As for the more common definition of “conspiracy”, one could spend (and many have spent) their whole life investigating and compiling the complex webs of covert (and often illegal) activities of various people and organizations: government officials, alphabet soup agencies, military, owners and CEOs of corporations, those involved in the stock market, special interest groups, scientists, unions, mafia, etc.). The close connections between old wealth families, royal blood, political position, and corporation ownership (such as media and oil) is intriguing to say the least. In terms of the US, some other interesting details that rarely make it into the mainstream media and are rarely investigated deeply even when they do get brief media attention: election discrepancies, history of government experimentation on citizens, missing federal money and black budget, illegal activities in other countries implemented or supported by this government, large number of people who disappear every year, and on and on.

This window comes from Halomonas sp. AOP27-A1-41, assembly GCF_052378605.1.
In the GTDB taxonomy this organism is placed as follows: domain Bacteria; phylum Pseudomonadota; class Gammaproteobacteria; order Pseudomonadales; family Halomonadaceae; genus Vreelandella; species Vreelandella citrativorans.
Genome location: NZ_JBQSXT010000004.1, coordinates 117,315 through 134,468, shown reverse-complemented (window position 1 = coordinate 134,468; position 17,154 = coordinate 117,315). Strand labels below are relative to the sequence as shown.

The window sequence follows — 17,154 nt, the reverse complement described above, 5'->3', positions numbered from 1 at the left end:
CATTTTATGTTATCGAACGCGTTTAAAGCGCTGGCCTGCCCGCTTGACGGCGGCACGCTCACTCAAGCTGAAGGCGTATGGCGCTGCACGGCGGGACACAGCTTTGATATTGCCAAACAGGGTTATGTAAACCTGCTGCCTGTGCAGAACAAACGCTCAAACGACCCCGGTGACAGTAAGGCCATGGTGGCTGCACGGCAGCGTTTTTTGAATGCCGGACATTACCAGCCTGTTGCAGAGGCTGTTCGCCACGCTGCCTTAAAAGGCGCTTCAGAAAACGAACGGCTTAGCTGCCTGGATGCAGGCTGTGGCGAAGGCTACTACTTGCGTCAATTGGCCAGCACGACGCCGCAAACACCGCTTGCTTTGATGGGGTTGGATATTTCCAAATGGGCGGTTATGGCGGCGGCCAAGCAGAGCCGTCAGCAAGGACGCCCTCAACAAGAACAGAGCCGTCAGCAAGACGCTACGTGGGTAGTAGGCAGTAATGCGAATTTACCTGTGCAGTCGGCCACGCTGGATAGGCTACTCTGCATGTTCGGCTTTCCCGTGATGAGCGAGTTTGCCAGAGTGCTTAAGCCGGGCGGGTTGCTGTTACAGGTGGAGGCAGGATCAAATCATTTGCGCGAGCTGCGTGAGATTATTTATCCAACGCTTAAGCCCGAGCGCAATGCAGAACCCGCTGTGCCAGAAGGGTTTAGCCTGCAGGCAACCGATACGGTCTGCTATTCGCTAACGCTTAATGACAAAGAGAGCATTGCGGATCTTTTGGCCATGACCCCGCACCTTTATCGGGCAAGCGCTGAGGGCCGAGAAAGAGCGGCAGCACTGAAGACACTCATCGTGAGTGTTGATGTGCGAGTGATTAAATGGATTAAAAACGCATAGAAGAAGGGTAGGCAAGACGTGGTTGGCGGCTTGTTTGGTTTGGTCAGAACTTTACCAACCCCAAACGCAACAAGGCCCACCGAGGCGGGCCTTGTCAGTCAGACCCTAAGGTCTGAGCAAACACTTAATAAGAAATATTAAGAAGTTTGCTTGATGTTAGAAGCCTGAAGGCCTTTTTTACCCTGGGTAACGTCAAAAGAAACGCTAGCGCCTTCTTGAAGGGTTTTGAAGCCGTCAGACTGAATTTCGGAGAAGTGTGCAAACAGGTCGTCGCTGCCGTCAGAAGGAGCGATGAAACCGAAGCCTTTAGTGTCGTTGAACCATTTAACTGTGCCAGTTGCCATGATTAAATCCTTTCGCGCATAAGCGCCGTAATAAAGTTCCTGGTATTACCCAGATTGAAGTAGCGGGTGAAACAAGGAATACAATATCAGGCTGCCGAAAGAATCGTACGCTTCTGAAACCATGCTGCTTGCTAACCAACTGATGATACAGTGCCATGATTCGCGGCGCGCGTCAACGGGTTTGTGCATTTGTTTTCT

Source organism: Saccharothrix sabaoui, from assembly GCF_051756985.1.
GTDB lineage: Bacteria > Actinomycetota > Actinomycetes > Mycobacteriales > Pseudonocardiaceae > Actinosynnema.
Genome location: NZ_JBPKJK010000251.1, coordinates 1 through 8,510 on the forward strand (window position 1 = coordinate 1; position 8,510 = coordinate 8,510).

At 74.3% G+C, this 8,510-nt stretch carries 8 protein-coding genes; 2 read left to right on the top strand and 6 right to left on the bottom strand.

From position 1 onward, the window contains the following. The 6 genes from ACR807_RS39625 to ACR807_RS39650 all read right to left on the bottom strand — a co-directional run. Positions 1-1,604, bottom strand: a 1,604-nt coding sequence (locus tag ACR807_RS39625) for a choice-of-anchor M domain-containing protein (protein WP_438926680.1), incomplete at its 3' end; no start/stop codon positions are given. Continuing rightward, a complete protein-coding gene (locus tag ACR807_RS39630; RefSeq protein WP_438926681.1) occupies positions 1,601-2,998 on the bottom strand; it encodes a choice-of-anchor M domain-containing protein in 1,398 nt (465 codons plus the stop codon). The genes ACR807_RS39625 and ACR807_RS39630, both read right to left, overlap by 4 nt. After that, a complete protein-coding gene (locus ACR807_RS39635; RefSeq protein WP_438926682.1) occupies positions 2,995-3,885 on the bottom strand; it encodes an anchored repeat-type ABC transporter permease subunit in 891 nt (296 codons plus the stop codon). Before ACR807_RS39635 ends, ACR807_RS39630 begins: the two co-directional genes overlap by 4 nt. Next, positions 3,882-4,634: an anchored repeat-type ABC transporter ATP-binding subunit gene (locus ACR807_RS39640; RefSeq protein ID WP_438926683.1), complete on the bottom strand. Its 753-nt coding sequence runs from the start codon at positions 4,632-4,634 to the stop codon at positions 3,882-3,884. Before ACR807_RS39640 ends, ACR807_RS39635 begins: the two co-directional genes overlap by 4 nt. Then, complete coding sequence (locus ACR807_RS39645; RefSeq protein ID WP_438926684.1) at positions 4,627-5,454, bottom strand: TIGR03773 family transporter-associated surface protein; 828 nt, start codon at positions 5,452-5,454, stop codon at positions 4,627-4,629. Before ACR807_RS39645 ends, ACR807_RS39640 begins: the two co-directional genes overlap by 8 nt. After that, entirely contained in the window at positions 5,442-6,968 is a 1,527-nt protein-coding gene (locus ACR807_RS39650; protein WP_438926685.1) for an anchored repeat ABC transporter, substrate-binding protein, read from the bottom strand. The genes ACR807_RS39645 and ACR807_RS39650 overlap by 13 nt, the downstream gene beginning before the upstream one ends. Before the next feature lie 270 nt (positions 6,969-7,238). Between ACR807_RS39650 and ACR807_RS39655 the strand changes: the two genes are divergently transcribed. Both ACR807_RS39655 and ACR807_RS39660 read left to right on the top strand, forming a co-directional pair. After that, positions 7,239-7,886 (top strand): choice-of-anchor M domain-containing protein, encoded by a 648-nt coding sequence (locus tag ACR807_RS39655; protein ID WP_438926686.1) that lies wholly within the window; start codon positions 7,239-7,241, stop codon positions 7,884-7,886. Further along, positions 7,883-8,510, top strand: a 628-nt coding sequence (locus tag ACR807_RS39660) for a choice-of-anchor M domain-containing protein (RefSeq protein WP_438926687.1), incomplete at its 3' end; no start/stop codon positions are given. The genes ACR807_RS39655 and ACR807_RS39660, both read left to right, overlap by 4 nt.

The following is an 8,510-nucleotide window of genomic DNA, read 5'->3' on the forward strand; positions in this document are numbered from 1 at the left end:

Conspiracies (and other unexplained phenomena) are happening all of the time. One just hopes that they either benefit one or at least don’t cause harm. Most people simply trust (or maybe just never think to question) the government (and other powerful organizations including the mainstream media) even though there is no clear justification for such blind faith.

I’m not recommending mistrust and suspiciousness. I’m not actually recommending anything, but I am a proponent of curiosity and critical thinking… which I perceive as fairly rare attributes. It’s understandable. Few if any would willingly choose to think about conspiracies… only those who are insane or have too much time on their hands waste their lives on conspiracy theories. Its just that, once this view has been deeply considered (however that comes about), it’s extremely hard to forget. This isn’t to imply that it is somehow important. It seems to me that it doesn’t necessarily have much significance from a practical perspective. It certainly hasn’t helped me in my life.